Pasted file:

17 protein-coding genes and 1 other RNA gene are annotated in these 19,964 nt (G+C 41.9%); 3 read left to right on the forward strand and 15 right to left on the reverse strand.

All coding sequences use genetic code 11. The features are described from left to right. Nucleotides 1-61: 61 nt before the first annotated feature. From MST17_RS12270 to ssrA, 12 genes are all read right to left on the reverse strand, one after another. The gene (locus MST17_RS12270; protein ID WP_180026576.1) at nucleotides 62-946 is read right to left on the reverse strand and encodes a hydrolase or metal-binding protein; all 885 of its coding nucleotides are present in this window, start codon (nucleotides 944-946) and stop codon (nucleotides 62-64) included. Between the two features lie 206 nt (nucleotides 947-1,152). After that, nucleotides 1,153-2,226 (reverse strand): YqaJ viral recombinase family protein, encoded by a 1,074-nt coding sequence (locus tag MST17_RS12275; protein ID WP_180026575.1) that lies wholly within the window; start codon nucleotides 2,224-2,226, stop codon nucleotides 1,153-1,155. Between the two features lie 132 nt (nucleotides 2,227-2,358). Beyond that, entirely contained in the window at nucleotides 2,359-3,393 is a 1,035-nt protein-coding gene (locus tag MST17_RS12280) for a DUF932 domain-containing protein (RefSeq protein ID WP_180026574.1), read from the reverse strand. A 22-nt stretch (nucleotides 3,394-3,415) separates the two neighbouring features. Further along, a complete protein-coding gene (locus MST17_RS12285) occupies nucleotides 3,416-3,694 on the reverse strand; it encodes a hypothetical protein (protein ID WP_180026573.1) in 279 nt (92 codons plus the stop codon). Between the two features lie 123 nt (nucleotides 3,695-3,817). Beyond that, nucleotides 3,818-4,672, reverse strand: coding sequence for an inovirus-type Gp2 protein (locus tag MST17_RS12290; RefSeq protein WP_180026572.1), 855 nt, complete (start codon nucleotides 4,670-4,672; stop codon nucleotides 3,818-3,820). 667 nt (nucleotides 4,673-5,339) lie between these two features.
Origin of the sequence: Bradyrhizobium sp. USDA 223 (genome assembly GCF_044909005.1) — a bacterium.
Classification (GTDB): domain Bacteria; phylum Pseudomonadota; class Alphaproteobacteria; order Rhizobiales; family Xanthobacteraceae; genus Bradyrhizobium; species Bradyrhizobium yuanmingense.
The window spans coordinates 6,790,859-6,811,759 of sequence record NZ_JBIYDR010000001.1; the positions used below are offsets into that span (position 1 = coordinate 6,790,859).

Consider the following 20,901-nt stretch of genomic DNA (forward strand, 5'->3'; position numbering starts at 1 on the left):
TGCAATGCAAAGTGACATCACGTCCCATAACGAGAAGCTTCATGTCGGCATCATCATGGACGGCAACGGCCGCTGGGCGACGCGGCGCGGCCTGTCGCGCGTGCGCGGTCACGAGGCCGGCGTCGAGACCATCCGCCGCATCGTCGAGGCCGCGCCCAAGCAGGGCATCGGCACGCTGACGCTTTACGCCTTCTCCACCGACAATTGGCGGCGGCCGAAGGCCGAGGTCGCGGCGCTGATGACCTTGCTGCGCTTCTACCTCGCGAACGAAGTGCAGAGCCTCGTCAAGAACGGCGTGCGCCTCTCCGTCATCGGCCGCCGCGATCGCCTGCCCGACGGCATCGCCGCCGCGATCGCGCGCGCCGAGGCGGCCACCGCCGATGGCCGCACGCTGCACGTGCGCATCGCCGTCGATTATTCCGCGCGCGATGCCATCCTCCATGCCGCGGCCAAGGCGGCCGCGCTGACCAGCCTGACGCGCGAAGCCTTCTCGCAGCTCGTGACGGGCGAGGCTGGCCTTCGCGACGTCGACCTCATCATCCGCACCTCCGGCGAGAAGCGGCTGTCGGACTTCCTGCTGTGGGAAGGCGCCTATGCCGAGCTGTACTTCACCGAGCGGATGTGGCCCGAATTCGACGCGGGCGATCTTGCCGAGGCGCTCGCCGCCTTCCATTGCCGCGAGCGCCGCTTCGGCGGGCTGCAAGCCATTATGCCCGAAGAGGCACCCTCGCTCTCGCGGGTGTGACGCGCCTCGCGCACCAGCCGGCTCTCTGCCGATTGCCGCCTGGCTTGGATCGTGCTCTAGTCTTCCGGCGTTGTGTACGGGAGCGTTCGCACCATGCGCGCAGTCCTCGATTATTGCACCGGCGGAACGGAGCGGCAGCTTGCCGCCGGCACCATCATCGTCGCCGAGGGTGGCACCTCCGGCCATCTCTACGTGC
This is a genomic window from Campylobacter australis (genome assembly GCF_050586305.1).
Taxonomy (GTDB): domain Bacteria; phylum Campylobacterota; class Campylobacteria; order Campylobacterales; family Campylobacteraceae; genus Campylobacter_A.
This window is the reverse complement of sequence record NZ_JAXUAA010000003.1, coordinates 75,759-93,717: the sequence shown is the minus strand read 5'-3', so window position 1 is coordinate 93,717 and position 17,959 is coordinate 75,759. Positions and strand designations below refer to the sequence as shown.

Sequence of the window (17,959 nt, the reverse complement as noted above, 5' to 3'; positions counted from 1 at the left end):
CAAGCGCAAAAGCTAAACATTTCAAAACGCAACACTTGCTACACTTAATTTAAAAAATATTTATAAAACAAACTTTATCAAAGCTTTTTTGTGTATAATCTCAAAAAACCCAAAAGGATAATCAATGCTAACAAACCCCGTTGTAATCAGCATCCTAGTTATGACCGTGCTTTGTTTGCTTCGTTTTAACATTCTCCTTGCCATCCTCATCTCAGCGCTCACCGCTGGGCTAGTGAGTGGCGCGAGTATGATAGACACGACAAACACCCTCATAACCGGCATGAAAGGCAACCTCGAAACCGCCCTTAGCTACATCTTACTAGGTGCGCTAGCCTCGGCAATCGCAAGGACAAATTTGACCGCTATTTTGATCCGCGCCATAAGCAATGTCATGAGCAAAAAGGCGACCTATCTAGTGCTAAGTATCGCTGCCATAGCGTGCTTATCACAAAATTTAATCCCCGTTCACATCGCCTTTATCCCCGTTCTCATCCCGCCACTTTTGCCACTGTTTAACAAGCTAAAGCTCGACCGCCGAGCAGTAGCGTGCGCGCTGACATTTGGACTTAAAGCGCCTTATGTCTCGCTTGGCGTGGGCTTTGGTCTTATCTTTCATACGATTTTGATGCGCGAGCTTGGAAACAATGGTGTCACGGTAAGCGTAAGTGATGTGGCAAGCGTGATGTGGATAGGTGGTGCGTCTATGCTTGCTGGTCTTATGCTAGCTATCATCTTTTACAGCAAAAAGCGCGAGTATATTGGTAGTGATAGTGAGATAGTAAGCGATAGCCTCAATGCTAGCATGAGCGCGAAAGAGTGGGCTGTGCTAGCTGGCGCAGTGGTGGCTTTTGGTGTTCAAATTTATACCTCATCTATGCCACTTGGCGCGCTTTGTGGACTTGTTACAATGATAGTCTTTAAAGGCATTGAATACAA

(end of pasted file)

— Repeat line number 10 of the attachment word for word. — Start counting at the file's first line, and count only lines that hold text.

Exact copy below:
This window is the reverse complement of sequence record NZ_JAXUAA010000003.1, coordinates 75,759-93,717: the sequence shown is the minus strand read 5'-3', so window position 1 is coordinate 93,717 and position 17,959 is coordinate 75,759. Positions and strand designations below refer to the sequence as shown.